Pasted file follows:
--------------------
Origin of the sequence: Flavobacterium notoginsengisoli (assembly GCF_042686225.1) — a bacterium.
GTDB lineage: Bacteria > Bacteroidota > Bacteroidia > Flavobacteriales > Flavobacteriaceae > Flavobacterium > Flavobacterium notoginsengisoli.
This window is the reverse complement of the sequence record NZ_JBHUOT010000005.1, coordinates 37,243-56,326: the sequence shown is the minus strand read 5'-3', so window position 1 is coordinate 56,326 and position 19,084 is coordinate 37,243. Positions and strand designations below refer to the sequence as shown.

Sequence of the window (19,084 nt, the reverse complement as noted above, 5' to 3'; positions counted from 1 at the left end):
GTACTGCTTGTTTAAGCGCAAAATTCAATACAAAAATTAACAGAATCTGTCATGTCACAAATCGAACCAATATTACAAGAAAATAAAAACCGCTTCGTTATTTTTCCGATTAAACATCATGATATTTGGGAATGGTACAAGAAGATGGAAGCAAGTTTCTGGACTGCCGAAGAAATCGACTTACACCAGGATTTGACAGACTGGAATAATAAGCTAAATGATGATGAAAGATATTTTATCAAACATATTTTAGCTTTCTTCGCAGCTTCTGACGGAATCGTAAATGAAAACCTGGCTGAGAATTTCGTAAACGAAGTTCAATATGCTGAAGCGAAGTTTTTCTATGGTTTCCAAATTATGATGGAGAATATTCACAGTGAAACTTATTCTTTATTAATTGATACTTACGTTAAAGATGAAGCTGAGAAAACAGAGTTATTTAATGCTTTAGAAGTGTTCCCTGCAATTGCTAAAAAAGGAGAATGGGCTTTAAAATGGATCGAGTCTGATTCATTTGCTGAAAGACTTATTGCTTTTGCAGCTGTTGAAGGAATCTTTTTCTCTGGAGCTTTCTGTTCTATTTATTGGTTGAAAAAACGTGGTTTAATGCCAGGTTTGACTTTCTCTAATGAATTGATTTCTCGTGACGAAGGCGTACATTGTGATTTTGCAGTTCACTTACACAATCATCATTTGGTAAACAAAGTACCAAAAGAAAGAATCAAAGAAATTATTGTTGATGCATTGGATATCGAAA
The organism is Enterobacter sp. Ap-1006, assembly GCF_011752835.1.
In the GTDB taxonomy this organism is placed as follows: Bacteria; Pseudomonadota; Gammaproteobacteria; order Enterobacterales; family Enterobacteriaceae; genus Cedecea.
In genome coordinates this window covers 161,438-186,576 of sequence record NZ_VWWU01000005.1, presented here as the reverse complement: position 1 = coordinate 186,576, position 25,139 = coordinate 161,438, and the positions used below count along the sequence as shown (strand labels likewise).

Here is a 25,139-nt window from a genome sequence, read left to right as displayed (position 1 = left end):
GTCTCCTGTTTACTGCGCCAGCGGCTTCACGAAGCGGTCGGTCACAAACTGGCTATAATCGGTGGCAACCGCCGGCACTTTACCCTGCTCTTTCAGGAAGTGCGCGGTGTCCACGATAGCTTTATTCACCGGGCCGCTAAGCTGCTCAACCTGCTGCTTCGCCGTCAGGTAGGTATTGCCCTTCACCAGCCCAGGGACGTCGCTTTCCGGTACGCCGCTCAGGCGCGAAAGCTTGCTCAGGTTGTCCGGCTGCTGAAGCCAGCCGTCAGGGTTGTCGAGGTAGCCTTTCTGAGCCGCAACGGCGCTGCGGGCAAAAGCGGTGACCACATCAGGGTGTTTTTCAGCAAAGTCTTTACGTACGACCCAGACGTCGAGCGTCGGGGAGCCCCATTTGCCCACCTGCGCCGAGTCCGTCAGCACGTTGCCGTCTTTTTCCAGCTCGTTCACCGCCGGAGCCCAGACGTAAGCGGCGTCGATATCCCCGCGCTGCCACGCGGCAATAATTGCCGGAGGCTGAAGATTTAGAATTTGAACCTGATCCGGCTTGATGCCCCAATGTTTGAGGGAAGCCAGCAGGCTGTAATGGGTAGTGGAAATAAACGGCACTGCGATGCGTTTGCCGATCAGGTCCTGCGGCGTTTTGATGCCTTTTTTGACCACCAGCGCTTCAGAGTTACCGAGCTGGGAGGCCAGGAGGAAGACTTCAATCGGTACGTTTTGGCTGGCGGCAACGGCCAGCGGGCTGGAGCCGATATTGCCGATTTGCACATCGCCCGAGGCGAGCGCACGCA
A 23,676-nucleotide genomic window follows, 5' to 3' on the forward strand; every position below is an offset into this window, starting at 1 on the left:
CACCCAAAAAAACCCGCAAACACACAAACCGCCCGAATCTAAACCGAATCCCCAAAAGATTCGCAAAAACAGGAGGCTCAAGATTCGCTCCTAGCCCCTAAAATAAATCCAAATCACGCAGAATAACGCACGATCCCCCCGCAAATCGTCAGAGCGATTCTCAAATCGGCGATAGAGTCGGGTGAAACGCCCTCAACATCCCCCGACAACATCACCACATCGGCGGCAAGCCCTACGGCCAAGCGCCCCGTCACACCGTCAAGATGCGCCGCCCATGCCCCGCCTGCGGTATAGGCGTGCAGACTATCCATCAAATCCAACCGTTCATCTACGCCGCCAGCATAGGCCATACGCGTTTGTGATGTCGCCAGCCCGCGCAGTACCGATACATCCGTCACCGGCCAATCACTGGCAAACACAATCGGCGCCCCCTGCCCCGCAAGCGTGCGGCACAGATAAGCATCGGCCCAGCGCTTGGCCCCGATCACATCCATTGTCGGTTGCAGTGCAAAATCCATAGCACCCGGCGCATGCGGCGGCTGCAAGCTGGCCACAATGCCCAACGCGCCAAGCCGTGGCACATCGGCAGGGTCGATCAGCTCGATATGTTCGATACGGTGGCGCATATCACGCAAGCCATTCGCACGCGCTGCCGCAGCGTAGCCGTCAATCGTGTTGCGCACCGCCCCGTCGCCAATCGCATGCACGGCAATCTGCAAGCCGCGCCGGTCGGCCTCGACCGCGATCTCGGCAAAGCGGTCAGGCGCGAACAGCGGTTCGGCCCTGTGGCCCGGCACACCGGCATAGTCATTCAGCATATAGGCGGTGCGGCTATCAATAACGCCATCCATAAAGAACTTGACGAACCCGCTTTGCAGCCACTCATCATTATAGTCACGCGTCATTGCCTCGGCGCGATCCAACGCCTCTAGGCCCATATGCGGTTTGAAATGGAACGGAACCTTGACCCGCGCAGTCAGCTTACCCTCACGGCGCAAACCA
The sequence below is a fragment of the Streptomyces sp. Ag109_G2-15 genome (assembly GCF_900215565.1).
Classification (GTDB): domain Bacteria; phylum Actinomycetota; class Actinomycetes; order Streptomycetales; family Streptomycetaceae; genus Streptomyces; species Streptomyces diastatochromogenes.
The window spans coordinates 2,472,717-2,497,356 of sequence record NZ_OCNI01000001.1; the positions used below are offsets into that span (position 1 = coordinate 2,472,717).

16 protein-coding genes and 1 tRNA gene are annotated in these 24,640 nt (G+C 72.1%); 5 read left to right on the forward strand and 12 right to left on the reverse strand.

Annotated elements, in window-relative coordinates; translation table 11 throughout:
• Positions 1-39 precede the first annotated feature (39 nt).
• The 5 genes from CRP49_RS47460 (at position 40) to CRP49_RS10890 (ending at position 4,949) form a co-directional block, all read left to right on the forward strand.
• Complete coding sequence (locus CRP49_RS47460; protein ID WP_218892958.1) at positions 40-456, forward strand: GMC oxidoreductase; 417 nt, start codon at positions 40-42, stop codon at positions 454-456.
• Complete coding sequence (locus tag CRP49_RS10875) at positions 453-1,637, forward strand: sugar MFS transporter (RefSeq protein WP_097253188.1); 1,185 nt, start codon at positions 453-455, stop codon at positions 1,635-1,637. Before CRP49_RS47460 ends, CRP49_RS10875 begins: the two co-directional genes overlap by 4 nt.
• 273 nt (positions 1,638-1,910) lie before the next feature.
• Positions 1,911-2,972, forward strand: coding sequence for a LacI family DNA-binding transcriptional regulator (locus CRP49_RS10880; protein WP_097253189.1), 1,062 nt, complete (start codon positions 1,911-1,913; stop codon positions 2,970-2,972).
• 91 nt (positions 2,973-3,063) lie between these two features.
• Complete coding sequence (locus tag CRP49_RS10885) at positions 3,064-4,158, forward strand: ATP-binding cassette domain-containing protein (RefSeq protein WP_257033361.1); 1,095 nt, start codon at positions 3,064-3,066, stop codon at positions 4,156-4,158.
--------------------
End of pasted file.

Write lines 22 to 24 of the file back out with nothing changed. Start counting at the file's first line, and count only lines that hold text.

• 273 nt (positions 1,638-1,910) lie before the next feature.
• Positions 1,911-2,972, forward strand: coding sequence for a LacI family DNA-binding transcriptional regulator (locus CRP49_RS10880; protein WP_097253189.1), 1,062 nt, complete (start codon positions 1,911-1,913; stop codon positions 2,970-2,972).
• 91 nt (positions 2,973-3,063) lie between these two features.